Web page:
But Vienna was always my favorite. And I love Austrian Airlines as well. The riff-raff terminal there is dimly lit, which reminded me of the Kievsky Rail Station in Moscow in the winter of ’91, which in turn reminded me of the railway scene in Zhivago, thousands of people sitting around on their luggage in a grand hall that still bore some of the architectural remnants of the old Tsarist motifs. In DeGaulle they won’t let you sleep in the terminal overnight, and designed the seats to make it impossible anyway, forcing you to take a room about the size of a Best Western toilet for 100 euros. But in Vienna everyone sleeps if they want. Some layovers are twenty hours. So, their seats are designed for supine slumber, cushiony and soft, and at 5 AM the waiting rooms look like someone had piled up old clothes from the attic on the seats. So I’m guessing Austrian Air runs the best low-cost airfares in the east, for even by Bulgarian standards you see a class of men and women in Vienna terminals you rarely see in the other capitols, bent-over old Albanian ladies with bowed backs and head scarves, who look more like they would be scrubbing the steps outside a ministry building than flying “in a chair in the sky”, grey-haired old men with walking sticks and what we used to call “pre-commie tweeds” which once upon a time you could only find at Goodwill in America. (“Can I see something in a seedy?”). This type still exists…and I thank God for it…dignity in hand-me-downs.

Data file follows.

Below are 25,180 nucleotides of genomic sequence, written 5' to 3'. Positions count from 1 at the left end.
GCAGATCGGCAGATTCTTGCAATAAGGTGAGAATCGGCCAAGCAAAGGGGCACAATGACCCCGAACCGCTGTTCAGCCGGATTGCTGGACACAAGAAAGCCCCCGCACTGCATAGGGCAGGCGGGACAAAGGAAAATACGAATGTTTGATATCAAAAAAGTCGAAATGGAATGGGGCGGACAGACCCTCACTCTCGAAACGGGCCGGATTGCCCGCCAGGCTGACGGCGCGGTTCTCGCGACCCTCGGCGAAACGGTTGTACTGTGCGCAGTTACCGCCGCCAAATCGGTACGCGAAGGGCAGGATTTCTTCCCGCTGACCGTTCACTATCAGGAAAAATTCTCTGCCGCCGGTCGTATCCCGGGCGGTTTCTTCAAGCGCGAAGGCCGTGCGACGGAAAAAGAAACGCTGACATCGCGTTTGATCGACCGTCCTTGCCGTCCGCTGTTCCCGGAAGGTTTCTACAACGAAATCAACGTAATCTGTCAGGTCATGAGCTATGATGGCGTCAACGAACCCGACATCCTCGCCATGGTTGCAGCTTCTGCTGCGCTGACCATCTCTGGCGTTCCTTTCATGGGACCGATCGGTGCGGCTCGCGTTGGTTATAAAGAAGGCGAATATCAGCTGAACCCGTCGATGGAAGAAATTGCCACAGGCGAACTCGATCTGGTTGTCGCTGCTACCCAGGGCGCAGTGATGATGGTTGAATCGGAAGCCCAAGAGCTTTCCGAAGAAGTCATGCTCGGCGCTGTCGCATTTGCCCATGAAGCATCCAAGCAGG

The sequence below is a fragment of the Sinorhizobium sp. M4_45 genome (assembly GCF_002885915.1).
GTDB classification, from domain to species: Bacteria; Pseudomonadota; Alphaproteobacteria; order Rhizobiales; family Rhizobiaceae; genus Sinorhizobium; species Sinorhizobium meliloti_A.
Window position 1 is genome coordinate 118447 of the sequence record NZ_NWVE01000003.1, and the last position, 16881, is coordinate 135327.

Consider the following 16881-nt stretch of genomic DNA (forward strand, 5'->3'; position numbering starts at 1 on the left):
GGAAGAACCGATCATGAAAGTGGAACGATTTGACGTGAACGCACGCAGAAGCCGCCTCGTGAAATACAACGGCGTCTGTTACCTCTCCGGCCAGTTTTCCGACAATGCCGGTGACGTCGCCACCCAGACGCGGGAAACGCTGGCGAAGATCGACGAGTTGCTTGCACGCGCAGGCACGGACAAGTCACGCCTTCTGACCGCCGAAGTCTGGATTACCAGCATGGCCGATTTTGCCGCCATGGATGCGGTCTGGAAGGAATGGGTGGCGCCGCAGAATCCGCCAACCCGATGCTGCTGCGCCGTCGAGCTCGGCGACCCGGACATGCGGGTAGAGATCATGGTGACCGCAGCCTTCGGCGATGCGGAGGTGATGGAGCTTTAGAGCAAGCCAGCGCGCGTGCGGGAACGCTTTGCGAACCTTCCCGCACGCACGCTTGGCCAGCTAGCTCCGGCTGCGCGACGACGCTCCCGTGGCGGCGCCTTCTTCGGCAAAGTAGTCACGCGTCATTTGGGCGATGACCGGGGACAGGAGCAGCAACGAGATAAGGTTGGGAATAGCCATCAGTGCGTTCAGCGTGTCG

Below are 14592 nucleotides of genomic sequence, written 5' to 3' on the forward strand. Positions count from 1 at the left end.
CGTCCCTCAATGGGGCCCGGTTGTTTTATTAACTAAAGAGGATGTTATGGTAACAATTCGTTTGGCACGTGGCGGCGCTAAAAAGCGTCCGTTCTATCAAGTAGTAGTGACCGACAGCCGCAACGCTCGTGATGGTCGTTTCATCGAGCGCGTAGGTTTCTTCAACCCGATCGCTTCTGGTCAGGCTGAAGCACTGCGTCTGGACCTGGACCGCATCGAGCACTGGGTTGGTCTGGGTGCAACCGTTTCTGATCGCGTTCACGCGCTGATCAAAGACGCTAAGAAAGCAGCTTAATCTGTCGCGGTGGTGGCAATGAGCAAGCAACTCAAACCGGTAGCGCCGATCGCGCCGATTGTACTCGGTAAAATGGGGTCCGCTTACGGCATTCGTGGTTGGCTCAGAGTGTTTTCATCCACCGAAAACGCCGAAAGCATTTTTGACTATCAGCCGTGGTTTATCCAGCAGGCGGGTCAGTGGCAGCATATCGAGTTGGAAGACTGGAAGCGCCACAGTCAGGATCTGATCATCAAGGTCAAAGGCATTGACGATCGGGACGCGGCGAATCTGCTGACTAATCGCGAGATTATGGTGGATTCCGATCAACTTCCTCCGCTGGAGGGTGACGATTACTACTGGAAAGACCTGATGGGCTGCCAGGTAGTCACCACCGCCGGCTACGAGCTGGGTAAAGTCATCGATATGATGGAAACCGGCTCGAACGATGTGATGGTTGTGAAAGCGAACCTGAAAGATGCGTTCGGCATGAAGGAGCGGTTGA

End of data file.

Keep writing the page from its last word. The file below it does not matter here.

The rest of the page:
Vienna had a 1948 “Third Man” look and feel to it. When I lived in Cincinnati and had a logistics line to my business, I often shipped out of the Greyhound Bus Station, which is why i know how inner city gang-bangers behave when on totally unfamiliar turf. Riff-raff terminals look much like that, no one knowing anyone else in totally foreign surroundings. Of all the airport personnel who have addressed this very frightening “first time flying” adventure for east Europeans, Vienna does it best, so is my favorite.
Why I write this now is to remind you who it is, by their nature, that is race- and class-conscious. Government. Those basketball players in Mississippi had wanted, for years, to be able to play against the nation’s best, including black kids. But they had to sneak, even break the law to do it, against the governor and the state’s politicians. Did I mention they were Democrats?
Like all of you I’ve been to airports all over the United States. Unlike many of you, though, I’ve also been through an awful lot of foreign departure terminals in the US; Atlanta, DC, New York, LA, Chicago and San Fran. Like the Greyhound and Trailways Station of yesteryear when that was the least expensive way to travel for most Americans, and rail stations before them, America’s air terminals have always been classless… and for over a generation now, raceless.
But it’s starting again. In America, the rich have always been able to stay apart from the hoi polloi on their own, with limos and private jets. Only now those limos can shut down everyone else’s access to everyone else. When Michelle decides to go shopping in New York, they shut down blocks of access for ordinary citizens. But she’s government, OK, royalty…sort of. She sure doesn’t mind. Did I mention she is a Democrat and Democrats never mind? The Clintons didn’t either. But the Reagans and Bushes all did mind, and always avoided any imposition on the public for all but the most necessary of public events. Did I mention they were thoughtful Republicans? They kept raising the goal post, the Democrats keeps lowering it.